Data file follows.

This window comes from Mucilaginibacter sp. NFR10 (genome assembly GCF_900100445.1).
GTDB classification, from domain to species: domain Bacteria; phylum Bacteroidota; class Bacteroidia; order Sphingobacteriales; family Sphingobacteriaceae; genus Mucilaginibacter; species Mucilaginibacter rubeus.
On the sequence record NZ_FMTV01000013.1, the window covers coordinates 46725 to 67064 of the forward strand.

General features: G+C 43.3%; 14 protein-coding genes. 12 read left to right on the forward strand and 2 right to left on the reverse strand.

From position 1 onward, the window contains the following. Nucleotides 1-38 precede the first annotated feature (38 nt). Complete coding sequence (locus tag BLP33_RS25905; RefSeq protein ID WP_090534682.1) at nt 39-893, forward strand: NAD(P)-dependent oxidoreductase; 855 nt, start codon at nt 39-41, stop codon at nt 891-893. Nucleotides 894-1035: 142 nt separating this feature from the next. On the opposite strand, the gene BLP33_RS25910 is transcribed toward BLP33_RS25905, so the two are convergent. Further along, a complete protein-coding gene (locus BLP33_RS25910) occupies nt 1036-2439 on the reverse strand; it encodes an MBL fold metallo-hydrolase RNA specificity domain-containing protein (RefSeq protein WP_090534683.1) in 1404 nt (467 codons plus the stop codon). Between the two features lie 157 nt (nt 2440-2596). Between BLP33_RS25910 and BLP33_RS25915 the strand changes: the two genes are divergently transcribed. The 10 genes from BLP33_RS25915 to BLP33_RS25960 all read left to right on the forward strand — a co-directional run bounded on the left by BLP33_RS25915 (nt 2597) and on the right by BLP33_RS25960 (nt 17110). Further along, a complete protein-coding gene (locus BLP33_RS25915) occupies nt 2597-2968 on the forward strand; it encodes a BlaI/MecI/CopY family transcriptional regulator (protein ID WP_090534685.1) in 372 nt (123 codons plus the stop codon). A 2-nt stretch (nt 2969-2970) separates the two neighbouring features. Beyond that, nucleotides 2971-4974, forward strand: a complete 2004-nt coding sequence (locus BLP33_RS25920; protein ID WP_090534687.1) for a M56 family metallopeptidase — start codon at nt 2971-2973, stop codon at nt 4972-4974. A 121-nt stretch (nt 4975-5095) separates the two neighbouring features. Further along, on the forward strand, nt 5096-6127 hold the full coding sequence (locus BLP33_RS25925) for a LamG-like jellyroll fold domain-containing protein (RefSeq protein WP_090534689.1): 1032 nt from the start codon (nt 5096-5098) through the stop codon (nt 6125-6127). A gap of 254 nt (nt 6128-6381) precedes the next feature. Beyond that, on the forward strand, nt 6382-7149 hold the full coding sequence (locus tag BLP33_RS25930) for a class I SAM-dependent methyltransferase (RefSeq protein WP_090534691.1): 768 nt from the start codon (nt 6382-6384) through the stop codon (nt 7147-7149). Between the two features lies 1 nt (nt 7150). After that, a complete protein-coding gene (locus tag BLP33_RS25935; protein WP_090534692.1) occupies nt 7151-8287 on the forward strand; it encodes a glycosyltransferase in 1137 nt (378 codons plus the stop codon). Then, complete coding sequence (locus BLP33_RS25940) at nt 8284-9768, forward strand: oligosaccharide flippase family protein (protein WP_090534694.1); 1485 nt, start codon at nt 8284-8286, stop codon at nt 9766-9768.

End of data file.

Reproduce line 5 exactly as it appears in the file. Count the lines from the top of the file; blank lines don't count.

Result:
From position 1 onward, the window contains the following. Nucleotides 1-38 precede the first annotated feature (38 nt). Complete coding sequence (locus tag BLP33_RS25905; RefSeq protein ID WP_090534682.1) at nt 39-893, forward strand: NAD(P)-dependent oxidoreductase; 855 nt, start codon at nt 39-41, stop codon at nt 891-893. Nucleotides 894-1035: 142 nt separating this feature from the next. On the opposite strand, the gene BLP33_RS25910 is transcribed toward BLP33_RS25905, so the two are convergent. Further along, a complete protein-coding gene (locus BLP33_RS25910) occupies nt 1036-2439 on the reverse strand; it encodes an MBL fold metallo-hydrolase RNA specificity domain-containing protein (RefSeq protein WP_090534683.1) in 1404 nt (467 codons plus the stop codon). Between the two features lie 157 nt (nt 2440-2596). Between BLP33_RS25910 and BLP33_RS25915 the strand changes: the two genes are divergently transcribed. The 10 genes from BLP33_RS25915 to BLP33_RS25960 all read left to right on the forward strand — a co-directional run bounded on the left by BLP33_RS25915 (nt 2597) and on the right by BLP33_RS25960 (nt 17110). Further along, a complete protein-coding gene (locus BLP33_RS25915) occupies nt 2597-2968 on the forward strand; it encodes a BlaI/MecI/CopY family transcriptional regulator (protein ID WP_090534685.1) in 372 nt (123 codons plus the stop codon). A 2-nt stretch (nt 2969-2970) separates the two neighbouring features. Beyond that, nucleotides 2971-4974, forward strand: a complete 2004-nt coding sequence (locus BLP33_RS25920; protein ID WP_090534687.1) for a M56 family metallopeptidase — start codon at nt 2971-2973, stop codon at nt 4972-4974. A 121-nt stretch (nt 4975-5095) separates the two neighbouring features. Further along, on the forward strand, nt 5096-6127 hold the full coding sequence (locus BLP33_RS25925) for a LamG-like jellyroll fold domain-containing protein (RefSeq protein WP_090534689.1): 1032 nt from the start codon (nt 5096-5098) through the stop codon (nt 6125-6127). A gap of 254 nt (nt 6128-6381) precedes the next feature. Beyond that, on the forward strand, nt 6382-7149 hold the full coding sequence (locus tag BLP33_RS25930) for a class I SAM-dependent methyltransferase (RefSeq protein WP_090534691.1): 768 nt from the start codon (nt 6382-6384) through the stop codon (nt 7147-7149). Between the two features lies 1 nt (nt 7150). After that, a complete protein-coding gene (locus tag BLP33_RS25935; protein WP_090534692.1) occupies nt 7151-8287 on the forward strand; it encodes a glycosyltransferase in 1137 nt (378 codons plus the stop codon). Then, complete coding sequence (locus BLP33_RS25940) at nt 8284-9768, forward strand: oligosaccharide flippase family protein (protein WP_090534694.1); 1485 nt, start codon at nt 8284-8286, stop codon at nt 9766-9768.